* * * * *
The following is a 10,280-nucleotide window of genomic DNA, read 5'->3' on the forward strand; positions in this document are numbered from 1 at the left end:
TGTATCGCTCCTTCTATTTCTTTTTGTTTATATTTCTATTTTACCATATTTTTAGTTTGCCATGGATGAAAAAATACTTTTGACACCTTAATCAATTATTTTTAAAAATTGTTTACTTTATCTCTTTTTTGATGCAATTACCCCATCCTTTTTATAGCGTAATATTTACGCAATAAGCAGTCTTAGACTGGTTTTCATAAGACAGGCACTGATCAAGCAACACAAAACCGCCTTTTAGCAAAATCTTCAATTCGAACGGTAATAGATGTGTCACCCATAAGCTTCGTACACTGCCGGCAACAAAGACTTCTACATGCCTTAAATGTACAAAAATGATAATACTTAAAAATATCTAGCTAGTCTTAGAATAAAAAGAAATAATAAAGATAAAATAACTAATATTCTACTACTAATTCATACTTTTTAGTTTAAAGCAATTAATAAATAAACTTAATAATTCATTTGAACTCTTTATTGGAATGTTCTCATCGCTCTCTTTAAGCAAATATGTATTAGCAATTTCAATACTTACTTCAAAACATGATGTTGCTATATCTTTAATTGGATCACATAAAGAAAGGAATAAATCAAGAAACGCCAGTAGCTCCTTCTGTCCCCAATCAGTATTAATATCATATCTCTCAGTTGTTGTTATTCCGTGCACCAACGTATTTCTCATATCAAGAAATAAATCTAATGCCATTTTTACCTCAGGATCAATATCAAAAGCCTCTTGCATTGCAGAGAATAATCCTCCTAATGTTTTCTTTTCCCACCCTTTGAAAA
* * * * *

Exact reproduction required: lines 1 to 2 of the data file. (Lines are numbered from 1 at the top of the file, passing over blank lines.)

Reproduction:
The following is a 10,280-nucleotide window of genomic DNA, read 5'->3' on the forward strand; positions in this document are numbered from 1 at the left end:
TGTATCGCTCCTTCTATTTCTTTTTGTTTATATTTCTATTTTACCATATTTTTAGTTTGCCATGGATGAAAAAATACTTTTGACACCTTAATCAATTATTTTTAAAAATTGTTTACTTTATCTCTTTTTTGATGCAATTACCCCATCCTTTTTATAGCGTAATATTTACGCAATAAGCAGTCTTAGACTGGTTTTCATAAGACAGGCACTGATCAAGCAACACAAAACCGCCTTTTAGCAAAATCTTCAATTCGAACGGTAATAGATGTGTCACCCATAAGCTTCGTACACTGCCGGCAACAAAGACTTCTACATGCCTTAAATGTACAAAAATGATAATACTTAAAAATATCTAGCTAGTCTTAGAATAAAAAGAAATAATAAAGATAAAATAACTAATATTCTACTACTAATTCATACTTTTTAGTTTAAAGCAATTAATAAATAAACTTAATAATTCATTTGAACTCTTTATTGGAATGTTCTCATCGCTCTCTTTAAGCAAATATGTATTAGCAATTTCAATACTTACTTCAAAACATGATGTTGCTATATCTTTAATTGGATCACATAAAGAAAGGAATAAATCAAGAAACGCCAGTAGCTCCTTCTGTCCCCAATCAGTATTAATATCATATCTCTCAGTTGTTGTTATTCCGTGCACCAACGTATTTCTCATATCAAGAAATAAATCTAATGCCATTTTTACCTCAGGATCAATATCAAAAGCCTCTTGCATTGCAGAGAATAATCCTCCTAATGTTTTCTTTTCCCACCCTTTGAAAA